Washington – Three U.S. Democratic senators asked the Taiwanese government to provide more help to solve ongoing problems. Chip shortage According to a letter seen by Reuters, this has caused many American car production lines to be idle at times.
This letter, dated August 18 and previously unpublished, was written by Michigan Senators Gary Peters and Debbie Stabenow and Ohio’s Sherrod Brown (Sherrod Brown) It was sent to Hsiao Bi-khim, Taiwan’s de facto ambassador to Washington, praising him for “working hard to solve the shortage problem”.
But the senators added that they “hope that you will continue to work with your government and foundries and do everything possible to mitigate the risks facing our country’s economy.”
This shortage spurred production cuts and layoffs, and affected the economies of states that rely heavily on the auto industry. Taiwan’s Ministry of Economy said on Thursday that it could not immediately comment.
⋅ Toyota The company said it would cut its global production in September by 40% compared to its previous plan, becoming the last major automaker to cut production due to global chip tightening, but it maintained its annual sales and production targets. Toyota’s Under the business continuity plan adopted after the 2011 earthquake and the Fukushima nuclear disaster, its better success than competitors in solving the problem of chip shortages is due to its larger chip inventory.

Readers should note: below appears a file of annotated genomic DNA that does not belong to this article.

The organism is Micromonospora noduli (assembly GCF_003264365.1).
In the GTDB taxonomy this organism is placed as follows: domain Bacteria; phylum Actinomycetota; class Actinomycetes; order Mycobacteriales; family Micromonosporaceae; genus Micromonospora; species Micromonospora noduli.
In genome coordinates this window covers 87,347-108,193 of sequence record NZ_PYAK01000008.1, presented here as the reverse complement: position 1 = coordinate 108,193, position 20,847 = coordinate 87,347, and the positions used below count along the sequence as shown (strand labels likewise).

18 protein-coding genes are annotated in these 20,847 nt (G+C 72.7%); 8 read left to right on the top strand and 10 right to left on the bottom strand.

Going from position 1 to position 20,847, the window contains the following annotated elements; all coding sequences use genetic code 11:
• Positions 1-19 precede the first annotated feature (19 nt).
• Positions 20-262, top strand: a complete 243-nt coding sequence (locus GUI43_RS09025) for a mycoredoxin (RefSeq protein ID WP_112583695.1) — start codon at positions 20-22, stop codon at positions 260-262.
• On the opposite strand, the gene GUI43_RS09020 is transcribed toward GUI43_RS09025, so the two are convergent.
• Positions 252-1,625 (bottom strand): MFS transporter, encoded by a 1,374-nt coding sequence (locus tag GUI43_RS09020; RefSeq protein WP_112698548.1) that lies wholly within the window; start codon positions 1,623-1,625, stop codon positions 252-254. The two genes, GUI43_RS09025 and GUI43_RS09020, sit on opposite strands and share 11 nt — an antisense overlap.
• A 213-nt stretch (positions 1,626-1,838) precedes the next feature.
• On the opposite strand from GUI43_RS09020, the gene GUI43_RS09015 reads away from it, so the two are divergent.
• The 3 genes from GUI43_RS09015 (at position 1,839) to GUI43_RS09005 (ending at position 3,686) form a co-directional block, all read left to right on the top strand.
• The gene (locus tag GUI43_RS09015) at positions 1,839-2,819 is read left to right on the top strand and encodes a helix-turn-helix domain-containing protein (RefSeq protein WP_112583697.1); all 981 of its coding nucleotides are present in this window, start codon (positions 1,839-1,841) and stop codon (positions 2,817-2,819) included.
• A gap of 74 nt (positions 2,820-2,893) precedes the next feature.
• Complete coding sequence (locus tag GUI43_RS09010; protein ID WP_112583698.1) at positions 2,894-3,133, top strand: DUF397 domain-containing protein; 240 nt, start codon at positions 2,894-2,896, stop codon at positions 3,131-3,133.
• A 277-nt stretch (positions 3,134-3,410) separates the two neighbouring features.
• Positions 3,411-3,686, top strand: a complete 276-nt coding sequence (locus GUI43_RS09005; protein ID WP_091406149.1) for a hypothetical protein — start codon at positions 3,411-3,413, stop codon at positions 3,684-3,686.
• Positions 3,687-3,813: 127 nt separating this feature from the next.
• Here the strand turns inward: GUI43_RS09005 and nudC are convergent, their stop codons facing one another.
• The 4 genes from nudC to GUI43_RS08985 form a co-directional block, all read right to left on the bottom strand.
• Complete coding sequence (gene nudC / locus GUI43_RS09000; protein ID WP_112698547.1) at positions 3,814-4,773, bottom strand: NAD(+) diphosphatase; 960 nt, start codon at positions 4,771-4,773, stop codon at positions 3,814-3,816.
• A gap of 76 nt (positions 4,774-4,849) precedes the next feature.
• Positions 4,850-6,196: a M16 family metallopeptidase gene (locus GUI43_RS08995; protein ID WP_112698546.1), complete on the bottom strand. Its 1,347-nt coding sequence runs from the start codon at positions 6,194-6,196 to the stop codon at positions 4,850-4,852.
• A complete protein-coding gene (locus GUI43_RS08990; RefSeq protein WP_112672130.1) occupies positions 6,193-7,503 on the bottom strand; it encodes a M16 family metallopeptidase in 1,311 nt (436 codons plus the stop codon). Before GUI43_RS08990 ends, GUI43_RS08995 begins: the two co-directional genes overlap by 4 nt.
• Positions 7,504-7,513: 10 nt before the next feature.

The world’s largest automaker by sales on Thursday reiterated its annual global production target of 9.3 million vehicles through March and plans to sell 8.7 million vehicles during this period.
“The global production plan of 9.3 million takes into account certain risks,” executive Kazunari Kumakura told reporters. “We want to achieve these numbers.”
Toyota said the September cuts included 14 factories Japan And overseas factories, and the company will reduce its planned global production by approximately 360,000 this month. Of these, 140,000 units will be in the Japanese factory, and the rest will be in the United States. China, Europe and other Asian countries.
⋅ Ford Motor Company It said Wednesday that it will temporarily close its Kansas City assembly plant, which produces its best-selling products F-150 Due to the COVID-19 pandemic in Malaysia, pickup trucks that have caused a shortage of semiconductor-related parts. The second-largest US automaker said that the week-long shutdown will begin on August 23, adding that it will also cut shifts on Saturday. The shortage of chips has led to substantial reductions in production, and the global automotive industry has been hit hard.
⋅ The public The German automaker said on Thursday that due to semiconductor supply shortages, further production cuts may be needed, after previous reports that Toyota will cut production by 40% in September.
After the recovery in demand earlier this year led to a lengthening of the supply chain, the automotive industry is facing new pressures. The COVID-19 epidemic in Asia has hit chip production and operations in commercial ports.
“We currently expect chip supply in the third quarter to be very unstable and tight,” VolkswagenThe second-largest automaker behind Toyota said in response to Reuters’ request for comment. “We cannot rule out further changes in production.”